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Over half of Americans don’t have a will, estate planning

On Behalf of | Jan 27, 2012 | Trusts |

While we would all like to think we will live long enough to set up a will or complete some kind of estate planning, not everyone will make it that long. For those people in Sacramento who don’t have their final wishes written down in a will, it is possible that all the individuals they hoped to give money or property to will spend time and money fighting about the estate in probate court.

Californians that own their own home or have a large estate may also wish to avoid estate taxes and probate. One of the best ways to do this is by establishing a trust. A living trust is a confidential way to transfer property and money to a loved one after your death. Because trusts will avoid probate, your final decisions about who should get what will not be dragged out into the public eye. They also allow you to have a little more control about how and under what conditions money should be given out.

A trust can also avoid estate taxes, which is extremely important for someone with a high net-worth estate. Currently the federal exemption for an individual is a little over $5 million, meaning each person can only give out that much before they will be taxed at the staggeringly high rate of 35 percent. Having a trust, however, would allow someone to get past the estate tax exemption. And, since it is unclear how long the $5 million exemption will last, it may be wiser to establish a trust.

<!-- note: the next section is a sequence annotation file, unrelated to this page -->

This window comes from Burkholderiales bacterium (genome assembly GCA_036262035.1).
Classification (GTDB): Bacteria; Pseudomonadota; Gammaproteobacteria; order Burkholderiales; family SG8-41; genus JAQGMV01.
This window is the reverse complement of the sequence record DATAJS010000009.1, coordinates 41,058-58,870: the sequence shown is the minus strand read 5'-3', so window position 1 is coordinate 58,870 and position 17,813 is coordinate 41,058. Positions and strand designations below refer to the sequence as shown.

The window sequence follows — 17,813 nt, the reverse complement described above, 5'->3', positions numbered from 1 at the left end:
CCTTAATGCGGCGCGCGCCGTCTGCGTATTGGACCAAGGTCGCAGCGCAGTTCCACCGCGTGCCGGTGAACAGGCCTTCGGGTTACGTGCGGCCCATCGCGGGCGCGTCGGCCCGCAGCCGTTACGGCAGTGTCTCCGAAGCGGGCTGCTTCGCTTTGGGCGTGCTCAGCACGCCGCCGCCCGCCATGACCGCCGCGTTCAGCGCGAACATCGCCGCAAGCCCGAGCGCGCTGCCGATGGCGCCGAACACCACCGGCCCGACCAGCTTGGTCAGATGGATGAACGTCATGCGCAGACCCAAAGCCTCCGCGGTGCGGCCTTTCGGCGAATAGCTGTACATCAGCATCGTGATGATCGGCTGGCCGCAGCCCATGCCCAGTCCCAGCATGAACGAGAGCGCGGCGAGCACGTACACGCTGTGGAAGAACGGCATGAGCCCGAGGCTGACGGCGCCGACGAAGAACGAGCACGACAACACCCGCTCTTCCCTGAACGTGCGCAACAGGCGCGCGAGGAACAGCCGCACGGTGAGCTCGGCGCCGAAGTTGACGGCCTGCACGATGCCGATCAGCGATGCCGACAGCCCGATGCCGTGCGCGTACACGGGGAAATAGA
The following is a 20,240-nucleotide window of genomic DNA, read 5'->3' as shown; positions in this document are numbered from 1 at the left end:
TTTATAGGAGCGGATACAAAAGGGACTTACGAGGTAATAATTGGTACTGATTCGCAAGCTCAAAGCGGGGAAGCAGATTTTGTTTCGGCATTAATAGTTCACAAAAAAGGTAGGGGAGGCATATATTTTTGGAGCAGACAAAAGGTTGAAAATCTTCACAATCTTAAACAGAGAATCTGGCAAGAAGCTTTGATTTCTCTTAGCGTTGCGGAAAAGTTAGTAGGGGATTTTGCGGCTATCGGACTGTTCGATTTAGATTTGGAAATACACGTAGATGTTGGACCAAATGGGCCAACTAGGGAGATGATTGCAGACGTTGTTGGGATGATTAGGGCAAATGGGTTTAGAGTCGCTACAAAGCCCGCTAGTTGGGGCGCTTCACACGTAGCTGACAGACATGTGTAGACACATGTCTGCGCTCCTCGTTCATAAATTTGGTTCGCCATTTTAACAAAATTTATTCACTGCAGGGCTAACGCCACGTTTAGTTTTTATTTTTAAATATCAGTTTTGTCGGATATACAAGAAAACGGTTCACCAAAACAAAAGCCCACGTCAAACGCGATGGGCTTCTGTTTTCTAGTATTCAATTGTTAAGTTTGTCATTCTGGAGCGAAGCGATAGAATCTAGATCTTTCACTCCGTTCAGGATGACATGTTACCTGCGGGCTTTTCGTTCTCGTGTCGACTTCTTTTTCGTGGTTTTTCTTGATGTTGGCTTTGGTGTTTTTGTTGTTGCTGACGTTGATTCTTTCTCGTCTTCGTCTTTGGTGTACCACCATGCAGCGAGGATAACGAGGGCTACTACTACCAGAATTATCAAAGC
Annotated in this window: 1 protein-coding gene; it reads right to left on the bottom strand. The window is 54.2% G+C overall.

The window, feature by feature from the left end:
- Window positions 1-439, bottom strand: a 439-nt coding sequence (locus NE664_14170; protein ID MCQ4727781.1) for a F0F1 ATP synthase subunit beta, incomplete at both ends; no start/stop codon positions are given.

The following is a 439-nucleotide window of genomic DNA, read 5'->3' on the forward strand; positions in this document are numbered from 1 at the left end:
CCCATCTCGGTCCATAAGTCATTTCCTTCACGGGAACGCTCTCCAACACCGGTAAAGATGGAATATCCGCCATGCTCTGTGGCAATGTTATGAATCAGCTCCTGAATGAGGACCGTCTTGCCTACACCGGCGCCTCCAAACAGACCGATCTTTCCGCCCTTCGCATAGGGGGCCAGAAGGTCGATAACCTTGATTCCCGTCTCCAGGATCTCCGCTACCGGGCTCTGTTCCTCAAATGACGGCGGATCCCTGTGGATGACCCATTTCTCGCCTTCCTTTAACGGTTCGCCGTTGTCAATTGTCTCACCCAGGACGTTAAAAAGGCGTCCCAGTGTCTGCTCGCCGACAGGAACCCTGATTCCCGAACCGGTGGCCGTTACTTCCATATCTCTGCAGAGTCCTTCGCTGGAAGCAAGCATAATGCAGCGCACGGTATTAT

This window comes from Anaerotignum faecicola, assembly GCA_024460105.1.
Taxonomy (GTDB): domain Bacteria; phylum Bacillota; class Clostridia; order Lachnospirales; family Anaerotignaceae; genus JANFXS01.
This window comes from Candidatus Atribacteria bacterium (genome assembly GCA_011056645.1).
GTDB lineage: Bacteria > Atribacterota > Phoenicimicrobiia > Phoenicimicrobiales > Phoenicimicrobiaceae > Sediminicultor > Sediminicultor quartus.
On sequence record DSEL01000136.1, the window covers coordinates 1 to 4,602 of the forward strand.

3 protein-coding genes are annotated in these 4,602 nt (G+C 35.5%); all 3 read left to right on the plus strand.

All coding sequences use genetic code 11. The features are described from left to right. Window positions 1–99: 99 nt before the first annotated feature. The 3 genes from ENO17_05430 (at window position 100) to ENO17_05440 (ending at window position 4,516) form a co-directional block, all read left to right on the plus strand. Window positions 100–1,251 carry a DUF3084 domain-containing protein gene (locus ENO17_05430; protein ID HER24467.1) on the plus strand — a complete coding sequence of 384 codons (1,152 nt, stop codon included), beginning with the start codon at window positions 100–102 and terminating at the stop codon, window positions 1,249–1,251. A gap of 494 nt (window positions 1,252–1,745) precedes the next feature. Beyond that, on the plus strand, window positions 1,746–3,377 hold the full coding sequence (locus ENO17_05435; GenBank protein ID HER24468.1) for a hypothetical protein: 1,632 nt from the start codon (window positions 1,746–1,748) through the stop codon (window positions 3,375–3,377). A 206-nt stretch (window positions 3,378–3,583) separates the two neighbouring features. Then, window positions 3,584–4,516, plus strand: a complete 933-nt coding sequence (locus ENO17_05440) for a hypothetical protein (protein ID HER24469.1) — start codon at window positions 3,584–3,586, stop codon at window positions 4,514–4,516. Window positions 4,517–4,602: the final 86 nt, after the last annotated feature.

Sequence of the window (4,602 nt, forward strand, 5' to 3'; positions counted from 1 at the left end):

Although estate planning may only seem appropriate for senior citizens or people who are ill, there is no knowing when you may suffer a horrible accident or develop a serious medical condition. Estate planning instruments are not permanent and can easily be changed as who and what is important to you changes.

Source: Forbes, “A Common Sense Approach to Estate Planning,” Nancy Anderson, Jan. 19, 2012

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